Wood is much taken by the Princeton academic, Bernard Haykel, who claims that people want to turn a blind eye to the ideology of ISIS for political reasons.
Quote, “People want to absolve Islam,” Wood quote Haykel as saying. “It’s this Islam is a religion of peace mantra, as if there is such a thing as Islam,” he says. “It is what Muslims do,” end quote.
Right, there are 1.6 billion Muslims in the world and perhaps 30,000 members of ISIS. And yet Haykel feels that it is what 0.0019 percent of what Muslims do that defines the religion.
Who is being political, I wonder.
“An Ideology succeeds when it replaces some other set of ideas that has failed,” says Professor Sheri Berman at Barnard College.
And across the Middle East, the ideas that have failed are Pan Arabism, Republicanism, nascent efforts at democracy, economic liberalism and secularism. The regimes espousing these principles have morphed into dictatorships producing economic stagnation and social backwardness. In some cases the nation itself has collapsed as a project. It is in the face of this failure that groups like ISIS can say Islam is the answer.
This battle of ideologies can be seen vividly in the life of one man, Islam Yaken, profiled brilliantly by the “New York Times'” Mona El- Naggar. Yaken, a middle class fitness trainer from Cairo who’s interested mostly in making money and meeting girls. “But his dreams began to crash into Egypt’s depressed economy and political turmoil,” the article notes. He couldn’t get a good job and began dreaming about leaving Egypt.
Questioning his life choices Yaken became drawn to a very different ideology, a version of Islam that is rigorous and militant. Yaken, now 22, fights for the Islamic State in Syria. During the last Ramadan season, he tweeted a photograph of a decapitated corpse. His post read, “Surely the holiday wouldn’t be complete without a picture with one of the dog’s corpses.”
Islam Yaken is now a true believer. But the question surely is, how did he get here and what were the forces that helped carry him along? Calling him Islamic doesn’t really help you understand any of that.
I just got back from my 99th local music radio show on internet only Wbkm Dot Org. I got to play some cool new songs.
Song before: On The Air – Peter Gabriel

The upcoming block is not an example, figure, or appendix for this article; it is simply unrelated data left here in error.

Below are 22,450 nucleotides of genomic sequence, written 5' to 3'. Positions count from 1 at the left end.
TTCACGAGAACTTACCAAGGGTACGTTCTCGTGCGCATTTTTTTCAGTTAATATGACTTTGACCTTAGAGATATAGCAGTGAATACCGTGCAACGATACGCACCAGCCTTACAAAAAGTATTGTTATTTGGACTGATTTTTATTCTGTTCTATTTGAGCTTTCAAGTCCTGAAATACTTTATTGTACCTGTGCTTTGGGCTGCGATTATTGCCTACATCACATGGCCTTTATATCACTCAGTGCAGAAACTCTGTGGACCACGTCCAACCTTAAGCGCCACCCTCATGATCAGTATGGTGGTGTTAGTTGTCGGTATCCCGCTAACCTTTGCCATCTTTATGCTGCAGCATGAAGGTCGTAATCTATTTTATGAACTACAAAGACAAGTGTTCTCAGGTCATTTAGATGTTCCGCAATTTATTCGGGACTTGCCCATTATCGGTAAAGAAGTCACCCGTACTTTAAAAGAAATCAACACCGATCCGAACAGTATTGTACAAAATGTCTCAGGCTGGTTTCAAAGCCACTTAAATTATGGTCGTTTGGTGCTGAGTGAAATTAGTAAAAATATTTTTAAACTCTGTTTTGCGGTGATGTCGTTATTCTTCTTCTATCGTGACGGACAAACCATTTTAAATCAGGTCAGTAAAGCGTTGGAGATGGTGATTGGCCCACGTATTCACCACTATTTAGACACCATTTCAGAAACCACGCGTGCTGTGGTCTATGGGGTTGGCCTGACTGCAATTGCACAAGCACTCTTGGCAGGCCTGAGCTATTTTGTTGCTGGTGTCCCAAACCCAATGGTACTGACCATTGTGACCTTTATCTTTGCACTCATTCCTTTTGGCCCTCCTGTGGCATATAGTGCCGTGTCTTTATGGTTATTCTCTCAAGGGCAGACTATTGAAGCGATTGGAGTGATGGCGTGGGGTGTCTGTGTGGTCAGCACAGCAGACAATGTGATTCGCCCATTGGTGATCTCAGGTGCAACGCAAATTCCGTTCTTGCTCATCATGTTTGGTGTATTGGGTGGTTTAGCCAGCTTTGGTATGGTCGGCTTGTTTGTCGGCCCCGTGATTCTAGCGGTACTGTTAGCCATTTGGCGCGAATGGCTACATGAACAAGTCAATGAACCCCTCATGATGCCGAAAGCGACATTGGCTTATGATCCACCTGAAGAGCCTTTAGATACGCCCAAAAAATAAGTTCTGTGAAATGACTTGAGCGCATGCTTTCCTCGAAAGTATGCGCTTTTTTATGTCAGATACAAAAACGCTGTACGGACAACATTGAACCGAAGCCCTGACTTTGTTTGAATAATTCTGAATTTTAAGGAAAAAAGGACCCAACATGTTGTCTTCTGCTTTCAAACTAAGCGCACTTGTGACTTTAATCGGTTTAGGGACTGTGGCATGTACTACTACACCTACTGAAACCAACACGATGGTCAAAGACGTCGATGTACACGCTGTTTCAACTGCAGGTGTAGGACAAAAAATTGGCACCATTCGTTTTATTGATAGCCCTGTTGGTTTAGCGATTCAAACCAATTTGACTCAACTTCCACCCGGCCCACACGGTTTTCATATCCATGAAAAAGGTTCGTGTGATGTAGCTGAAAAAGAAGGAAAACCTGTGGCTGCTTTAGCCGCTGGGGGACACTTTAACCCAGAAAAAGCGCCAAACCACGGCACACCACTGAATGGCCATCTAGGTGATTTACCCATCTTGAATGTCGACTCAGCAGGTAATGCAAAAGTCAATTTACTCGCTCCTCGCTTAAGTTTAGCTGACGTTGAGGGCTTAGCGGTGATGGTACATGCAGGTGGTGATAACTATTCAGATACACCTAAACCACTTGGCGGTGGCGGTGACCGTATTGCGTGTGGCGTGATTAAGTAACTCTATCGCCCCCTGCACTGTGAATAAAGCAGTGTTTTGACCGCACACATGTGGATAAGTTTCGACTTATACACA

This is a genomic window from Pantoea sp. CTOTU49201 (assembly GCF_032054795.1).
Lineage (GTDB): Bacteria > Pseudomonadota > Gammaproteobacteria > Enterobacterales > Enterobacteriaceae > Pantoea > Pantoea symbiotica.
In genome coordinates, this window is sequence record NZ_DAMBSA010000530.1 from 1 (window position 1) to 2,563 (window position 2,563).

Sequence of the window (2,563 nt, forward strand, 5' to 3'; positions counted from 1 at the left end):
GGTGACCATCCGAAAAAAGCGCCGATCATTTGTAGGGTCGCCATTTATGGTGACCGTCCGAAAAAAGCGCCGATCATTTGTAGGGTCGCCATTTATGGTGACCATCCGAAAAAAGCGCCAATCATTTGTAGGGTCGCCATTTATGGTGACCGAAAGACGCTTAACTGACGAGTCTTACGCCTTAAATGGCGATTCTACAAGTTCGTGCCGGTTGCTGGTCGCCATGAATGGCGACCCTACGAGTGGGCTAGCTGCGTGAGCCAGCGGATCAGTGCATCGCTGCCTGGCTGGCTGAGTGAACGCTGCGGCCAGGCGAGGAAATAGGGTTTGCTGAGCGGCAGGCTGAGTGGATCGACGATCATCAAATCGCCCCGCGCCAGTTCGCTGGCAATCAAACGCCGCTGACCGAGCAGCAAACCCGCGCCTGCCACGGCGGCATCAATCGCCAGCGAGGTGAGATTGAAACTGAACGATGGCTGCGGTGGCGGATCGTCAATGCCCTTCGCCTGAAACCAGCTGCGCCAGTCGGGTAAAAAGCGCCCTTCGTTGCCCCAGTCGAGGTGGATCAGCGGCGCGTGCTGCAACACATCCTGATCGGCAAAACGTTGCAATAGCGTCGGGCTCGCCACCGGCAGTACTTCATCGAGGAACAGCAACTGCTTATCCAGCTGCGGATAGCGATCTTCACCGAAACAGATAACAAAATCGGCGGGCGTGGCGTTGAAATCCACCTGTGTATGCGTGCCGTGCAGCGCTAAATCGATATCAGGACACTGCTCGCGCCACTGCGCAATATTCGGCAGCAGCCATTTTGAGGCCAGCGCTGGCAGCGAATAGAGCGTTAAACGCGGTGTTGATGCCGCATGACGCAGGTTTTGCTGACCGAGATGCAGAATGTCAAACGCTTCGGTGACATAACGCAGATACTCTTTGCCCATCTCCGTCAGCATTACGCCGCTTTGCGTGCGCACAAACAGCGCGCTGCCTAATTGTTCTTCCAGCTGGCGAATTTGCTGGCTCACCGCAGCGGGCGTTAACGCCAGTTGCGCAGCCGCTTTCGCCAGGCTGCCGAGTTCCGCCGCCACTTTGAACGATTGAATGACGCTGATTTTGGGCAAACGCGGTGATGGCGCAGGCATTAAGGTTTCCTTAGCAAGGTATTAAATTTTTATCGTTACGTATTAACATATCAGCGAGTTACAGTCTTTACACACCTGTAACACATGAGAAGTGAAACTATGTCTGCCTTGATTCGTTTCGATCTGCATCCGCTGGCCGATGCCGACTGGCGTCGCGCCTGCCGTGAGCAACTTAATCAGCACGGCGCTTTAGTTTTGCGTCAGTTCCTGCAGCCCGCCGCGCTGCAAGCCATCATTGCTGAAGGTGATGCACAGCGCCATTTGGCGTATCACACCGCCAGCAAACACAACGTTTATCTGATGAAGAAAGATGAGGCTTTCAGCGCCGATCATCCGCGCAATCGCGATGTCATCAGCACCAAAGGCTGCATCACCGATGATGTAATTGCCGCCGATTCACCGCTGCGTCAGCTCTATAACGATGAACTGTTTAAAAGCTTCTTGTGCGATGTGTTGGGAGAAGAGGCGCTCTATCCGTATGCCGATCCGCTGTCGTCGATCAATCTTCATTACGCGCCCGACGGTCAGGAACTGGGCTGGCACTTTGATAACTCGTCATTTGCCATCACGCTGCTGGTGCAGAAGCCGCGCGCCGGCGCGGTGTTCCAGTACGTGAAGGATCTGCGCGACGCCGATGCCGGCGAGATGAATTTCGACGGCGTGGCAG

From our small city to the great big world, these are the Sounds Of Burlington. It’s a cold and snowy night in Burlington and really fine flakes of snow are being blown around like crazy. Sometimes I think about the air that is all around us but is invisible. We can’t see it or feel it, unless it’s really warm or cold, but it’s the fuel that we burn to live. Thinking of air reminds me of the spiritual nature we have between our selves and our bodies. Sometimes we can see air when water solidifies in it and forms clouds. This is Clouds by Anachronist on WBKM, and this is Burlington’s Kind Of Music.
1.) Clouds – Anachronist
2.) Windigo – Crazyhearse
3.) Breathe – Ninja Custodian
4.) Knocked The Winds – Sarah Blacker
Air is such a vital component to our lives, when we get a setback we can describe it as having the air taken out of us. Nice cover of the Pink Floyd song by Ninja. Air can be gentle or can be violent like the end of the Anachronist song and the Crazyhears song. Crazy are playing The Monkey House tomorrow, which is a day with way too much music! Let’s keep the theme going, and play the next song on Many Things & Many Scenes.
5.) Cloudy Mind – Joe Adler
100th Sounds Of Burlington show promo – James Lockridge
6.) Wing To Me – Alice Austin
7.) Breathing In – The Hero Cycle
I love the huge sweep of that song. Air, it’s completely insubstantial but birds and airplanes can still use it to fly. Great song by Joe, who is playing with The Wee Folkestra tomorrow at Radio Bean. Tomorrow at Higher Ground And The Kids release their new album Turn To Each Other. I have a ticket and can’t wait. Here’s a song from the album that came out Tuesday.
8.) No Countries – And The Kids
9.) Ricky The Rider – The Mountain Says No
10.) She Brings Me – Sistas in the Pit
Sistas are from the Bay area in California but opened the show for Death and Rough Francis at the Flynn Theatre last Friday. That song really highlights the killer lead guitar they had working. Great new song from Mountain. That’s one of the songs that if you listen to a couple of times, it will get stuck in your head. Thanks for sending that to me this morning Ben Maddox! Tomorrow at Higher Ground it’s And The Kids and Alpenglow. I’m so psyched. Here is a song from their last EP Chapel.
11.) Eliza – Alpenglow
12.) The Way It Is – Maryse Smith
13.) Better Half – Abbie Morin
That song is so catchy I had to play it again. I should check out the rest of the album. Great title song from Maryse’s about to be released new album. Let’s go back to the air theme.
14.) Breathe – Barika
15.) Windy Pines – Kat Wright and Brett Hughes
16.) This Is Our Good Night – Aya Inoue
17.) Armadillo – Swale
Swale were great Saturday night at Radio Bean playing covers and letting people form the audience sing with them. We had worked out a Marillion song for them to play and for me to sing, and now I have twice as much admiration for anyone who gets up and plays. Aya will play with Joe at the Bean tomorrow with Wee Folk. She is such a great singer and has well structured songs. Kat and Brett are both local treasures. This next guy is too, and he’s playing tomorrow at Juniper at Hotel Vermont.
18.) Born A Man – Aaron Flinn
19.) Glory Glory – And The Kids
20.) Avalon – Split Tongue Crow
I haven’t heard much from Rutland rockers Split Tongue Crow lately, but love that song from their first album. Great new ATK song. All of these next songs got played at the Flynn last Friday. This set is dedicated to my brother Ken.